Charlie Javice, founder / CEO of Frank, a college grant start-up.
Source: JP Morgan
JPMorgan Chase has acquired Frank college planning platform to deepen relationships with students and their parents, CNBC has learned exclusively.
Frank is an online portal with tools to help students apply for and negotiate financial assistance, register for online courses, and find scholarships. It has served more than five million students at 6,000 institutions since its inception by Charlie Javice in 2017.
JPMorgan, the largest US bank by assets, has announced since CEO Jamie Dimon last year that it would be “much more aggressive” about buying startups at a steady pace in its search for acquisitions. The company has attracted a number of fintech firms to expand their skills in sustainable investing, robo-advice and building tax efficient portfolios.
But in some ways, this deal is most similar to another recent acquisition of JPMorgan, restaurant rating service The Infatuation. With both transactions, the company is diving deeper into a vertical, hoping to generate loyalty with a particular cohort.
“We really have a desire to have lifelong, dedicated relationships with all of our customers, and Charlie and her team have built an amazing bond with the student body,” said Jennifer Roberts, director of Chase Consumer Banking, in an interview. “Today we work with students and of course we have offices near over 300 universities, but this really gives us access to a much larger pool of students.”
Jen Roberts, CEO of Consumer Banking at JPMorgan Chase
Source: JPMorgan Chase
A quarter of Chase customers have children ages 6-17 who could at some point benefit from using Frank, and the bank is hoping users will sign up for their first checking account with Chase, Roberts said.
Frank will keep his branding and will continue to be led by Javice, who joined JPMorgan as Head of Student Solutions in the bank’s Digital Products team. The companies didn’t want to say how much JPMorgan is paying for Frank, who has raised more than $ 20 million from investors since 2017.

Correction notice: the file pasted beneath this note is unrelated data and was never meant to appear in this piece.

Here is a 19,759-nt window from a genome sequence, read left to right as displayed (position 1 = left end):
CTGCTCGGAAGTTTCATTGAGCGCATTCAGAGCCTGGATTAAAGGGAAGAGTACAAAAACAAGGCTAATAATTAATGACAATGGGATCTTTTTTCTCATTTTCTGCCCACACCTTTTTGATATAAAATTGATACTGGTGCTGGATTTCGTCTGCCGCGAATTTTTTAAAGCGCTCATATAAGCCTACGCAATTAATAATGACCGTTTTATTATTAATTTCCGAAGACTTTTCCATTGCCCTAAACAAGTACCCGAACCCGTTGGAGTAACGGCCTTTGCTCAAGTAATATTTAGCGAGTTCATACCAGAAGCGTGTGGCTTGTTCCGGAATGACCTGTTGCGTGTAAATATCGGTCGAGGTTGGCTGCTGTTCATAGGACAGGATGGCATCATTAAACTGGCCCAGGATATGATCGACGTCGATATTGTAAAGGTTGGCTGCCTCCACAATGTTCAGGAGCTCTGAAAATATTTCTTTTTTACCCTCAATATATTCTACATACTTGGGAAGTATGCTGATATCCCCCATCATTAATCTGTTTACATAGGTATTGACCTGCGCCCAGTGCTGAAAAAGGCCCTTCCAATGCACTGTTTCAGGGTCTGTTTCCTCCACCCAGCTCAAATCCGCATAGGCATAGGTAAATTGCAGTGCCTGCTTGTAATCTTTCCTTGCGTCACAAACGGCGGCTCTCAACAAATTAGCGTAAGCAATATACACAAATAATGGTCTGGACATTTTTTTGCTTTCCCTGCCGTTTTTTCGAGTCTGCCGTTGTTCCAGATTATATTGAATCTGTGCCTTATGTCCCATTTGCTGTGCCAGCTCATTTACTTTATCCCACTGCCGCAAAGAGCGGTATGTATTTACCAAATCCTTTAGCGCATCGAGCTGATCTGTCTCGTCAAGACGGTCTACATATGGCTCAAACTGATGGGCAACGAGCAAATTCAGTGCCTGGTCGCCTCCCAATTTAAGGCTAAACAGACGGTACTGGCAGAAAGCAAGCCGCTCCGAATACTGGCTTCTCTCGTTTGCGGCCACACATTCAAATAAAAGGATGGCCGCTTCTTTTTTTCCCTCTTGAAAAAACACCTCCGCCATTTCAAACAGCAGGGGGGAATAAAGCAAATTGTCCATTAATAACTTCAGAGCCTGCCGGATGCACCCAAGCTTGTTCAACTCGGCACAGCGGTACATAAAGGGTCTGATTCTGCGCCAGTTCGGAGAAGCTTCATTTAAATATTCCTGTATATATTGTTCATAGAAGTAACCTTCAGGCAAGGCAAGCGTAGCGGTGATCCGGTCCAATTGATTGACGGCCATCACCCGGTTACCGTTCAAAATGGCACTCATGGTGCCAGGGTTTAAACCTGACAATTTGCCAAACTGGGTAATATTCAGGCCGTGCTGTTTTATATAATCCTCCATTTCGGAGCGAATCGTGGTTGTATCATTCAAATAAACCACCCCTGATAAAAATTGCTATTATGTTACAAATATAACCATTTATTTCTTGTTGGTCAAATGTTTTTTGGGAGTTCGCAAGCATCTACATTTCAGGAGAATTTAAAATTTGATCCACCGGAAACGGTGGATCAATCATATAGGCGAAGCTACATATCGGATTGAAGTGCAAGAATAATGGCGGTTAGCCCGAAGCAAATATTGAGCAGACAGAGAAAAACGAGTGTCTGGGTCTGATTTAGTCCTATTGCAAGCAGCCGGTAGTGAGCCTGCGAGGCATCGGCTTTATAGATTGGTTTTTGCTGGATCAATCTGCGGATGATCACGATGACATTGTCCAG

Frank users are typically from low- to middle-income families, and many are women and first-time college graduates, according to a JPMorgan spokeswoman. The tools and content are free; Frank demands an annual fee from the schools, Javice said.
While many financial aid companies are focused on providing student loan provision and refinancing – and potentially shackling users with enormous debts – Javice wanted Frank to help Americans apply for federal aid.
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“The goal was to think the complete opposite of what all student lenders and refinancers and lead generators in this market are,” said Javice. “It was about financial wellbeing, similar to health care, from a preventive perspective.
JPMorgan exited private student lending in 2013 after the government overhauled the market, and the bank has no plans to return to it, the spokeswoman said.
Despite weeks of negotiating the deal, Javice said she didn’t meet her new colleagues in person until Monday, she said.
“Today is my first day at work with someone else,” she said. “It’s a fantastic place and I couldn’t find a better, bigger platform to keep working.”
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